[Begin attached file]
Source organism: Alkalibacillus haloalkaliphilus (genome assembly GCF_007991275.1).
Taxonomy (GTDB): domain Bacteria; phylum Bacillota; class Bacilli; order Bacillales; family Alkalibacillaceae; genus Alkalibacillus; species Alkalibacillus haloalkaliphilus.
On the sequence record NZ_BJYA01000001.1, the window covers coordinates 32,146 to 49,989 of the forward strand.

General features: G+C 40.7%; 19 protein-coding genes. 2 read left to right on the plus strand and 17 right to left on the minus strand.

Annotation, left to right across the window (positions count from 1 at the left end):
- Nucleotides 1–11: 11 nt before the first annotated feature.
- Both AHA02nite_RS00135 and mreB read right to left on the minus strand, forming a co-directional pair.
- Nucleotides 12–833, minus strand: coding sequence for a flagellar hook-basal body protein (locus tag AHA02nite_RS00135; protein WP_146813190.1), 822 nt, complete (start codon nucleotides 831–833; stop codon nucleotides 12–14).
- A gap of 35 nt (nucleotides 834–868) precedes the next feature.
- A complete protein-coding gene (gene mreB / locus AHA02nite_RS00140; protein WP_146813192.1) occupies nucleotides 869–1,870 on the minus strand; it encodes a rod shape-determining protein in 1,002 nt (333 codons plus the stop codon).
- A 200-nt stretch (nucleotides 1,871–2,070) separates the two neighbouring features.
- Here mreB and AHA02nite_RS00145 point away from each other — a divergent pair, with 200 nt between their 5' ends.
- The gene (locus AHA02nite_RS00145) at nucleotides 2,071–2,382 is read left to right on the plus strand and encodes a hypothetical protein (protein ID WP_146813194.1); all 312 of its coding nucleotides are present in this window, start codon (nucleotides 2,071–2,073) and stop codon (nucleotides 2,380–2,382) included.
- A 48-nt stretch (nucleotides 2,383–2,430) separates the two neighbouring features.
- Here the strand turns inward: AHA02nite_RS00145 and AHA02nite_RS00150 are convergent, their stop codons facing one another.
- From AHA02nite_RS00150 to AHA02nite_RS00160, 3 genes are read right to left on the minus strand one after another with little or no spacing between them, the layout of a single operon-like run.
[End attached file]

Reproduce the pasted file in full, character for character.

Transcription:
Source organism: Alkalibacillus haloalkaliphilus (genome assembly GCF_007991275.1).
Taxonomy (GTDB): domain Bacteria; phylum Bacillota; class Bacilli; order Bacillales; family Alkalibacillaceae; genus Alkalibacillus; species Alkalibacillus haloalkaliphilus.
On the sequence record NZ_BJYA01000001.1, the window covers coordinates 32,146 to 49,989 of the forward strand.

General features: G+C 40.7%; 19 protein-coding genes. 2 read left to right on the plus strand and 17 right to left on the minus strand.

Annotation, left to right across the window (positions count from 1 at the left end):
- Nucleotides 1–11: 11 nt before the first annotated feature.
- Both AHA02nite_RS00135 and mreB read right to left on the minus strand, forming a co-directional pair.
- Nucleotides 12–833, minus strand: coding sequence for a flagellar hook-basal body protein (locus tag AHA02nite_RS00135; protein WP_146813190.1), 822 nt, complete (start codon nucleotides 831–833; stop codon nucleotides 12–14).
- A gap of 35 nt (nucleotides 834–868) precedes the next feature.
- A complete protein-coding gene (gene mreB / locus AHA02nite_RS00140; protein WP_146813192.1) occupies nucleotides 869–1,870 on the minus strand; it encodes a rod shape-determining protein in 1,002 nt (333 codons plus the stop codon).
- A 200-nt stretch (nucleotides 1,871–2,070) separates the two neighbouring features.
- Here mreB and AHA02nite_RS00145 point away from each other — a divergent pair, with 200 nt between their 5' ends.
- The gene (locus AHA02nite_RS00145) at nucleotides 2,071–2,382 is read left to right on the plus strand and encodes a hypothetical protein (protein ID WP_146813194.1); all 312 of its coding nucleotides are present in this window, start codon (nucleotides 2,071–2,073) and stop codon (nucleotides 2,380–2,382) included.
- A 48-nt stretch (nucleotides 2,383–2,430) separates the two neighbouring features.
- Here the strand turns inward: AHA02nite_RS00145 and AHA02nite_RS00150 are convergent, their stop codons facing one another.
- From AHA02nite_RS00150 to AHA02nite_RS00160, 3 genes are read right to left on the minus strand one after another with little or no spacing between them, the layout of a single operon-like run.